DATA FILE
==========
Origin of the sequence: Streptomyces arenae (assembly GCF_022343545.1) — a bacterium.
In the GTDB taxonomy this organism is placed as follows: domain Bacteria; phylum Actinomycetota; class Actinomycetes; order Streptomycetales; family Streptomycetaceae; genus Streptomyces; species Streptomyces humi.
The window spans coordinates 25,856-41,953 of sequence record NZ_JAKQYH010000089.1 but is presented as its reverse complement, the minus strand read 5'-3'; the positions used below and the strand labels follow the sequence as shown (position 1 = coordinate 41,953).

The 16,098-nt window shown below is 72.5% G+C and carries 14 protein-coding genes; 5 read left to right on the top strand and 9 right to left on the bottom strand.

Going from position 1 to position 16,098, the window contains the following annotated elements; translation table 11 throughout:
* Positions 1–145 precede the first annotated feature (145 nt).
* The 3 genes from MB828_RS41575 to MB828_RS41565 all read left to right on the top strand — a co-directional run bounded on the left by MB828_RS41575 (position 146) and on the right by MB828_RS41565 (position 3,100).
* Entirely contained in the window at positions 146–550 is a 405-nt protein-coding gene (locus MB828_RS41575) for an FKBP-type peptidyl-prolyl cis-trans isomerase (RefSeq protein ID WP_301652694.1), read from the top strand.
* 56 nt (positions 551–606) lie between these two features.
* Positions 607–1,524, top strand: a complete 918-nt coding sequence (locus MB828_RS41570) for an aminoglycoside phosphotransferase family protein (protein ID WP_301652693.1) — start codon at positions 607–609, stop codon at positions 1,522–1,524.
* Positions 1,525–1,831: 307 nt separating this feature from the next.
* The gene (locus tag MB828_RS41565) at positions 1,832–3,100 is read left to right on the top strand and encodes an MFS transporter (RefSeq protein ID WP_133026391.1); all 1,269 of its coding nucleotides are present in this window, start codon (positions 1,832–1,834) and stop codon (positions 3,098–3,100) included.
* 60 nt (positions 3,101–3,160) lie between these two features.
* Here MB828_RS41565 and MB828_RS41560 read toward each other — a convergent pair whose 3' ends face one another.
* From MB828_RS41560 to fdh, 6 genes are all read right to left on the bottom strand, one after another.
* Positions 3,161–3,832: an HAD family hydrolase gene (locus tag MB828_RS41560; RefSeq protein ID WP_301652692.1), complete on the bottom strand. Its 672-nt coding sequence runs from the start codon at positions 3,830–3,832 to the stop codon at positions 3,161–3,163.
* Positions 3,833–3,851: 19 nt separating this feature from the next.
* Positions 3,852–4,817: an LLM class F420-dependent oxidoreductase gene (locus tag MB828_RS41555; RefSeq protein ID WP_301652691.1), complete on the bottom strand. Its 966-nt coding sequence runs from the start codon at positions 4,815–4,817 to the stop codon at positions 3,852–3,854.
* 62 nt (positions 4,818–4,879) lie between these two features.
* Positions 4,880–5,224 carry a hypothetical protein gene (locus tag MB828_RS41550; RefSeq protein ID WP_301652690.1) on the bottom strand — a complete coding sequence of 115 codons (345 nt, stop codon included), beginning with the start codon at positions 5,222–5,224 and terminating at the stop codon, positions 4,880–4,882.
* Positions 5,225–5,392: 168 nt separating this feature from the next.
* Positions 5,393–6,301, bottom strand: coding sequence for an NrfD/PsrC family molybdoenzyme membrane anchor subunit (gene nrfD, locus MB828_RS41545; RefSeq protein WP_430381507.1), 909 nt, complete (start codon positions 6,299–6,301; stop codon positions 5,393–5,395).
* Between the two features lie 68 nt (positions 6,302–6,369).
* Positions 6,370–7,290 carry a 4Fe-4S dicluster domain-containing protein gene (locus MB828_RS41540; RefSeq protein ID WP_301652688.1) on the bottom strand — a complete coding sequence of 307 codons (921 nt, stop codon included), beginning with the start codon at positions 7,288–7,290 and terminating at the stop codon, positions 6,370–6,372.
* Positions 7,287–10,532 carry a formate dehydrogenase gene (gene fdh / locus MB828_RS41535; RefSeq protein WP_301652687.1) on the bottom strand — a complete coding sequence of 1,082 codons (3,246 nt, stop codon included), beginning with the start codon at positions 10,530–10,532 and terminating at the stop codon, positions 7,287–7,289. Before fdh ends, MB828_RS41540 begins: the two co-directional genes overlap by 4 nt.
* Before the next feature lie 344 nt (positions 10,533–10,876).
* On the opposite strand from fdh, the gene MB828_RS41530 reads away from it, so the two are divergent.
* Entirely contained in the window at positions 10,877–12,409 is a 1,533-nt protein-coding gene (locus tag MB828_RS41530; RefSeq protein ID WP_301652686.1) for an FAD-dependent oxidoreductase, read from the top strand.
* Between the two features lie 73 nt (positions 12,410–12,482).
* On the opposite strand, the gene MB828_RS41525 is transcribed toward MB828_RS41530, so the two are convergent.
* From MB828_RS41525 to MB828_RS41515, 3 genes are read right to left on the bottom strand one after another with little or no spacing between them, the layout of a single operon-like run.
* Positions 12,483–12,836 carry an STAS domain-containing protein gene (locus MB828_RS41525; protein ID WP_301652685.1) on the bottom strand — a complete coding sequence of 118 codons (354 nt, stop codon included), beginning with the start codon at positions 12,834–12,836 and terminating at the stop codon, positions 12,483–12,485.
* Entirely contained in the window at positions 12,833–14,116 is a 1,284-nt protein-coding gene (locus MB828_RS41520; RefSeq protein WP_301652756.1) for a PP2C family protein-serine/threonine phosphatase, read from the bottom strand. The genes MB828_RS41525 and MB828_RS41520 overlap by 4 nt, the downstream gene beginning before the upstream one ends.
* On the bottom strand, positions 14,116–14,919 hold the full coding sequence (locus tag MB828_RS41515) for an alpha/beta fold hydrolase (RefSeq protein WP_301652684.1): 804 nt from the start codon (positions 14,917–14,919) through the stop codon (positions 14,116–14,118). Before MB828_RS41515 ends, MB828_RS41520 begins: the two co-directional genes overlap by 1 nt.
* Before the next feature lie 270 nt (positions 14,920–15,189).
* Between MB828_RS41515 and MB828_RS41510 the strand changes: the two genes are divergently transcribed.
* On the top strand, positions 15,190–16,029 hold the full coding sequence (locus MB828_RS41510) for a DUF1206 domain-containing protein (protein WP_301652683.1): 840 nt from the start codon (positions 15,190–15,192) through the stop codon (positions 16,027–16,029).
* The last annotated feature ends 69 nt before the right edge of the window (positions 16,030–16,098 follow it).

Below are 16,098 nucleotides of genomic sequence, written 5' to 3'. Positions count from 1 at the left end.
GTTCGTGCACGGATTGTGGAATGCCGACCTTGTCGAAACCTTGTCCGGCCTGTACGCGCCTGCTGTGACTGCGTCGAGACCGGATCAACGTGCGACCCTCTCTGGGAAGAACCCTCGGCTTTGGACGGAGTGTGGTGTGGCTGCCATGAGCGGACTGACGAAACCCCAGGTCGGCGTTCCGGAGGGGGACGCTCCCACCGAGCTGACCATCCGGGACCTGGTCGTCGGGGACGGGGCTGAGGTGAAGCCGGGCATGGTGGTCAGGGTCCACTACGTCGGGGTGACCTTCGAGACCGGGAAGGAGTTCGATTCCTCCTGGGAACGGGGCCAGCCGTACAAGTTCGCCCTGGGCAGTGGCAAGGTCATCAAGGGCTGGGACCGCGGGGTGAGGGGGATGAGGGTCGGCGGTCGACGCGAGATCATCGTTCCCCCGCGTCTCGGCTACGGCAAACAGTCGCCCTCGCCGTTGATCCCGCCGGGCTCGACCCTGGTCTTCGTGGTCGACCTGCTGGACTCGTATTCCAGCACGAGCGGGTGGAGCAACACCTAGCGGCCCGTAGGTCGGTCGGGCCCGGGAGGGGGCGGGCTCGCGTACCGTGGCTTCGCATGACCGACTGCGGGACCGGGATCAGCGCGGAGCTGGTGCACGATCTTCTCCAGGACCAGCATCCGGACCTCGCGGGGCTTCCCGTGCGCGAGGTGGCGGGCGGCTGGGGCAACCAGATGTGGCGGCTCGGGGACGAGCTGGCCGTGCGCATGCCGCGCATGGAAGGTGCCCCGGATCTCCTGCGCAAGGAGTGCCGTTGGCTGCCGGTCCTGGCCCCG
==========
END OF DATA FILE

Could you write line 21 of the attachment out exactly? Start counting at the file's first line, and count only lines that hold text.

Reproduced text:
* Positions 5,225–5,392: 168 nt separating this feature from the next.